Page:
Domaine de la Pépière Muscadet Sèvre et Maine
Last week’s 2003 Vouvray Moelleux from the talented François Pinon was a choice inspired by my meeting with François and his son Julien at the Salon des Vins de Loire, as this was one of the older vintages they were pouring alongside their 2014 brut de cuve samples. This past weekend we can yet again draw a line from my drinking back to the Salon. This time, however, the vintage is a little more current, as this is the latest release of the Clisson cuvée, one of the three fully approved crus communaux (the others being Gorges and Le Pallet), from Domaine de la Pépière. This is hardly the first time I have featured Muscadet as my Weekend Wine, and it certainly isn’t the first wine from Marc Ollivier of Domaine de la Pépière either. Indeed, it isn’t even the first time I have cast the spotlight on this cuvée, as I first wrote about this wine nearly six years ago, in the 2005 vintage. That was a very early prototype for the cru, back at a time when the proposed name was Granite de Clisson, a superb concept (the crus are, after all, all supposed to be based on unique and interesting terroirs) which was soon torpedoed by the INAO, as referencing a specific terroir in an appellation name just isn’t French cricket, it seems.
This is all old news of course, and it isn’t what I wanted to discuss here. Instead, I thought it would be worthwhile looking at this latest vintage of Clisson simply so we can appraise, albeit briefly, just how far the Muscadet vignerons have come in the past few years. And, personally, I have been reflecting on how much my own knowledge of Muscadet has also progressed, helped by several visits to the region in the past few years, and also one or two (or three or more!) tasting encounters with the wines, at home and in the Loire Valley. I am sure this would make for fairly dull reading though, so I will focus instead on the region and the wines, and not on me.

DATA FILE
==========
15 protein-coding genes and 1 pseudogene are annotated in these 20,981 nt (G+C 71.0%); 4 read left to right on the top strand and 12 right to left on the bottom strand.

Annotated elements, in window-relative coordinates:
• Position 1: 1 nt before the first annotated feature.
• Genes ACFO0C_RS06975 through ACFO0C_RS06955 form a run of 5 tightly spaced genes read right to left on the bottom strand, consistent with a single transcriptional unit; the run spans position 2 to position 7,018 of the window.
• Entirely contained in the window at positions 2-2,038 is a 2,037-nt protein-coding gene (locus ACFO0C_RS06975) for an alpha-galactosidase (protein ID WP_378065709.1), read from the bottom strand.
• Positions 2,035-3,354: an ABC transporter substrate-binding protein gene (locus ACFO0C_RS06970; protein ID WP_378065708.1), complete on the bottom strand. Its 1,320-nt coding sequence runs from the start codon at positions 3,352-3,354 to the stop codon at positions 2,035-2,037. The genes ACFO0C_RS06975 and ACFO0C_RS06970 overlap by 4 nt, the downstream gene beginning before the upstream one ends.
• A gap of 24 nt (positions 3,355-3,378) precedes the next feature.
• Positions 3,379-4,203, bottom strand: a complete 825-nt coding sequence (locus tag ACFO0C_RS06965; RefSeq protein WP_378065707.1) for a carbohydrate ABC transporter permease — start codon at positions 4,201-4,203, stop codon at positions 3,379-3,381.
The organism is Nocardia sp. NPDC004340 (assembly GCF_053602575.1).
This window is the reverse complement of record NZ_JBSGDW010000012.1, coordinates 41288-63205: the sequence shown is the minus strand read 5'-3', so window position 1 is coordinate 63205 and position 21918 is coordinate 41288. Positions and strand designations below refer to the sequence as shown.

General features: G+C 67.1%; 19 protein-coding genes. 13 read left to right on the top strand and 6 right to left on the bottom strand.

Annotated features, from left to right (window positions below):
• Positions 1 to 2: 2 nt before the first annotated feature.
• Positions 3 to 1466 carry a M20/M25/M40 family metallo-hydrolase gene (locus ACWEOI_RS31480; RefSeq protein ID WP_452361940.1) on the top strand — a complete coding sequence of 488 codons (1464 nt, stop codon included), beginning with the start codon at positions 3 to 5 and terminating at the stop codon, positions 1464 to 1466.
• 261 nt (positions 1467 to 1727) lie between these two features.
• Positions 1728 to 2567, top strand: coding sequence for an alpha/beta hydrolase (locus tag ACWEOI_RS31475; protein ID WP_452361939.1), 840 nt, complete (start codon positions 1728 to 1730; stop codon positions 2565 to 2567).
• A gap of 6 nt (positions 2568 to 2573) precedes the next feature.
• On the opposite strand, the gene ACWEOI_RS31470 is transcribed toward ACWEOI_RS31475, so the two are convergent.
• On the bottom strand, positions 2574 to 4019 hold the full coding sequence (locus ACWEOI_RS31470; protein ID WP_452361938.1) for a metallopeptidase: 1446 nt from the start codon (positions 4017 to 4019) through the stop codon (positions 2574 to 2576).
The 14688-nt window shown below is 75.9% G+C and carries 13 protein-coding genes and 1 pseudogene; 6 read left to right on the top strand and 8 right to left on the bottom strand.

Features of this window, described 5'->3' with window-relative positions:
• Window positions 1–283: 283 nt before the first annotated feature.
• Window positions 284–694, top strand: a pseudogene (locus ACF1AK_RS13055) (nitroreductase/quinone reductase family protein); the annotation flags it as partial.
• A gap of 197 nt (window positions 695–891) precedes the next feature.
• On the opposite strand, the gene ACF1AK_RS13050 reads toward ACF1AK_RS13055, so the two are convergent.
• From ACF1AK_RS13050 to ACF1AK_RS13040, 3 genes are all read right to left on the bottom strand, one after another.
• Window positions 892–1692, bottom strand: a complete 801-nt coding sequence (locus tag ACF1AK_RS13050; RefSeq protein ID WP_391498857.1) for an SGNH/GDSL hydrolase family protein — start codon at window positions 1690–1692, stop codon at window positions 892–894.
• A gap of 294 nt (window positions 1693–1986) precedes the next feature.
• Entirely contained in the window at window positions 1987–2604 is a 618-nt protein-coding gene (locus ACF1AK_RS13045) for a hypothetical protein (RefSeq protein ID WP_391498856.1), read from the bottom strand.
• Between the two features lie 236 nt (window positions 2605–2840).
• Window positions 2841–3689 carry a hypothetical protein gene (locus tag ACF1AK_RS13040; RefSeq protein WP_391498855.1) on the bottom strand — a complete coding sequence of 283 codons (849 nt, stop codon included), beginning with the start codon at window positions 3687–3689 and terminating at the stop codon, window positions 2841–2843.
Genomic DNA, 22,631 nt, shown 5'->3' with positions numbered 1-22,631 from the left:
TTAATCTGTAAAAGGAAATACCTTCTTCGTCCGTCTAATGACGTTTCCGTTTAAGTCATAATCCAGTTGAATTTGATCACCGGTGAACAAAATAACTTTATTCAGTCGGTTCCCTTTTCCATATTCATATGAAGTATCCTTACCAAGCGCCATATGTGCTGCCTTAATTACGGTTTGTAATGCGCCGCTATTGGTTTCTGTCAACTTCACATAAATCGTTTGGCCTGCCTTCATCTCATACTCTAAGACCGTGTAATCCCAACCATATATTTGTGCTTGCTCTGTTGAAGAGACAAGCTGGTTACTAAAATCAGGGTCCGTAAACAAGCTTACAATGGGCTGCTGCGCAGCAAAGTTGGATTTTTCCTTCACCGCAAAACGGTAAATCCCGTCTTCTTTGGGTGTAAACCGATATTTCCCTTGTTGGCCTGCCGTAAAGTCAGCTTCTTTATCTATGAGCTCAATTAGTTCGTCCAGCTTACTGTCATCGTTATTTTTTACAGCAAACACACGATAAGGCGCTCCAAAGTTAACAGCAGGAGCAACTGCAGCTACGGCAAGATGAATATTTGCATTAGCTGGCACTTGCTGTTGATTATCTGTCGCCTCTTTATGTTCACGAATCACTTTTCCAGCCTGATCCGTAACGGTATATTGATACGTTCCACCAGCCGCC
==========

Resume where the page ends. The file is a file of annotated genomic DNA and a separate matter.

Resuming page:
I have been prompted to write what follows by a particular problem that faces Muscadet, and that is the outdated image of this region painted by wine writers who, frankly, should know better. I look at Muscadet and I see a dynamic region with no fewer interesting wines and domaines than another other region of the Loire Valley, or Burgundy (not that I would pretend to have any significant knowledge of that region), or Bordeaux, and so on. And yet I see some wine writers trot out the same old tripe when it comes to Muscadet, often following a tangential glancing encounter with the wines of the region, sometimes in relation to completely different regions. If the latest commission is for an article about a wine region in New Zealand or Chile in trouble, having a bit of a crisis, well, it’s inevitable it will be compared to Muscadet, because there was a crash there once. Or does the article concern a wine region in South Africa or the Languedoc enjoying unexpected success, and is there a need to inject a frisson of uncertainty about its future? Yes? Well, compare it to Muscadet then, because that’s what it was like before the crash. Or is the article based on the latest freebie tasting samples, which (strangely, thought the writer) included a bottle of Muscadet? Well you can be sure the hook for the article will be how poor and destitute the Muscadet region is, because that’s probably how it is after the crash. Even though, it has to be said, that was forty years ago, and the author has never even set foot in the region during the four decades since.